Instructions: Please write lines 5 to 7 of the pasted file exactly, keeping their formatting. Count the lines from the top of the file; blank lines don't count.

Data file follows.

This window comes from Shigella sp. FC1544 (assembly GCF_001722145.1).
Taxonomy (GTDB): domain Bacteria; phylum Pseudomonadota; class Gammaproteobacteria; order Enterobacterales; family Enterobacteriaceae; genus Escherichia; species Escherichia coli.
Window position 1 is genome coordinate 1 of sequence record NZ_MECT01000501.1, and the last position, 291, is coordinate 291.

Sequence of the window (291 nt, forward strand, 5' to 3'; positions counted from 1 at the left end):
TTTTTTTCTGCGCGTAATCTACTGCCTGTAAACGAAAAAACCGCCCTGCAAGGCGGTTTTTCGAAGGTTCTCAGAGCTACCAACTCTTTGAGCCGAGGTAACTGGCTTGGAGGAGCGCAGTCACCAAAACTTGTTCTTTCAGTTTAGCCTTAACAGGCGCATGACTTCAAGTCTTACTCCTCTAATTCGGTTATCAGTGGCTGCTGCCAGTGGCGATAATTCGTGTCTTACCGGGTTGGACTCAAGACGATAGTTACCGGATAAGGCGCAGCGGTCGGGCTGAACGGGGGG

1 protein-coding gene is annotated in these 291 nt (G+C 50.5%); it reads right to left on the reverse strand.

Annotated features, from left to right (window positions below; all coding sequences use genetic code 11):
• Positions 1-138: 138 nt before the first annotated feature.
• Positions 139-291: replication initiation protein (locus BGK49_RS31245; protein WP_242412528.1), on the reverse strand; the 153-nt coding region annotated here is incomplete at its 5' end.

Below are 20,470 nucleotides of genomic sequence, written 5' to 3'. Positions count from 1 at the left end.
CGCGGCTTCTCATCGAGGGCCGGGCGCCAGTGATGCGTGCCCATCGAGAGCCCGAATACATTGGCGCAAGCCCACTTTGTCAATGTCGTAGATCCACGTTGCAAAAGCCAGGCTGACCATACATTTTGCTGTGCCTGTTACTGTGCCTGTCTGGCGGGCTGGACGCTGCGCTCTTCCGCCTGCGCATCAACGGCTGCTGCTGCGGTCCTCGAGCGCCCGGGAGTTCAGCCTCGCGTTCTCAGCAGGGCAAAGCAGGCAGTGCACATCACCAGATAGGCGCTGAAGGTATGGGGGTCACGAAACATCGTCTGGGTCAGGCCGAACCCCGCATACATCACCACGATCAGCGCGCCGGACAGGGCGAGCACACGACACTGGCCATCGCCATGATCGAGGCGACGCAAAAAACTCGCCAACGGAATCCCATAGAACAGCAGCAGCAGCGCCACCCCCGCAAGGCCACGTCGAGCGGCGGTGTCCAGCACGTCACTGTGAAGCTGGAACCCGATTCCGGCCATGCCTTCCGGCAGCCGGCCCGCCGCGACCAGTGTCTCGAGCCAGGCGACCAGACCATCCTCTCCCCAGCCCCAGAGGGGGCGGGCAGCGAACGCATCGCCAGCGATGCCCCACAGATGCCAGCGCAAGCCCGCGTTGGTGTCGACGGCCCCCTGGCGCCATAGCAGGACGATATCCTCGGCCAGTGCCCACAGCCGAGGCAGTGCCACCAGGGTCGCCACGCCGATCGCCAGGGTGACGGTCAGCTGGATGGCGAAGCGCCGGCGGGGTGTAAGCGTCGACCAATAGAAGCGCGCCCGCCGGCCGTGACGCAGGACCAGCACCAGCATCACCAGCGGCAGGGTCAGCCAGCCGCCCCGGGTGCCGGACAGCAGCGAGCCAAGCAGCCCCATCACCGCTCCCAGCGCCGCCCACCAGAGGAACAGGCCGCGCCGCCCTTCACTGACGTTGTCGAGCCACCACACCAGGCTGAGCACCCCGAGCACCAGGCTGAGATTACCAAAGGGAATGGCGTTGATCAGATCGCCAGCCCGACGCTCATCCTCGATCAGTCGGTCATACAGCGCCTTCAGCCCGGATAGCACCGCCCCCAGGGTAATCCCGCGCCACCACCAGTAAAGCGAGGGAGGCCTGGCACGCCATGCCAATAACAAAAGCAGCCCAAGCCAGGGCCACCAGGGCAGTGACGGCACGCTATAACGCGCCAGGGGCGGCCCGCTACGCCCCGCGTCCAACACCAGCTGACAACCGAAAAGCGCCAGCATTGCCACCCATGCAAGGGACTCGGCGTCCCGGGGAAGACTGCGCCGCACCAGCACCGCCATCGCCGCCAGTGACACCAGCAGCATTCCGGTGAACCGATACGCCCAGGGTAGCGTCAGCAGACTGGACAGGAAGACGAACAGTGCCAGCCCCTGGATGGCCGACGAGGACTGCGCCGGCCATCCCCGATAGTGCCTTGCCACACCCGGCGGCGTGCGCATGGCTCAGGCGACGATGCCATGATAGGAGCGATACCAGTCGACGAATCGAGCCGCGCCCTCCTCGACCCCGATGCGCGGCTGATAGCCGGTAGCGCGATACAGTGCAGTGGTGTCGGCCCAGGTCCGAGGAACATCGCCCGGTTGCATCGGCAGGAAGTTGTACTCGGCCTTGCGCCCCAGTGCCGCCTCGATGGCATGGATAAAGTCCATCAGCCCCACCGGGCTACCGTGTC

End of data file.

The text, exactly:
TTTTTTTCTGCGCGTAATCTACTGCCTGTAAACGAAAAAACCGCCCTGCAAGGCGGTTTTTCGAAGGTTCTCAGAGCTACCAACTCTTTGAGCCGAGGTAACTGGCTTGGAGGAGCGCAGTCACCAAAACTTGTTCTTTCAGTTTAGCCTTAACAGGCGCATGACTTCAAGTCTTACTCCTCTAATTCGGTTATCAGTGGCTGCTGCCAGTGGCGATAATTCGTGTCTTACCGGGTTGGACTCAAGACGATAGTTACCGGATAAGGCGCAGCGGTCGGGCTGAACGGGGGG

1 protein-coding gene is annotated in these 291 nt (G+C 50.5%); it reads right to left on the reverse strand.

Annotated features, from left to right (window positions below; all coding sequences use genetic code 11):